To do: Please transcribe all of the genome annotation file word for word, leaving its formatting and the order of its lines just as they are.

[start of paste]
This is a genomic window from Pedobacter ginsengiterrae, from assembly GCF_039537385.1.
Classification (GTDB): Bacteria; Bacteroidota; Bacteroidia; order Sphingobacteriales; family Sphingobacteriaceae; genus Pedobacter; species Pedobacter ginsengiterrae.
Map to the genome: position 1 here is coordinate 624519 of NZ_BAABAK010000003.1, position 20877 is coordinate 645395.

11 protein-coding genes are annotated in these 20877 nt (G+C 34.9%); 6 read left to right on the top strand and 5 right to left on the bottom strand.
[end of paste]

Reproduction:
This is a genomic window from Pedobacter ginsengiterrae, from assembly GCF_039537385.1.
Classification (GTDB): Bacteria; Bacteroidota; Bacteroidia; order Sphingobacteriales; family Sphingobacteriaceae; genus Pedobacter; species Pedobacter ginsengiterrae.
Map to the genome: position 1 here is coordinate 624519 of NZ_BAABAK010000003.1, position 20877 is coordinate 645395.

11 protein-coding genes are annotated in these 20877 nt (G+C 34.9%); 6 read left to right on the top strand and 5 right to left on the bottom strand.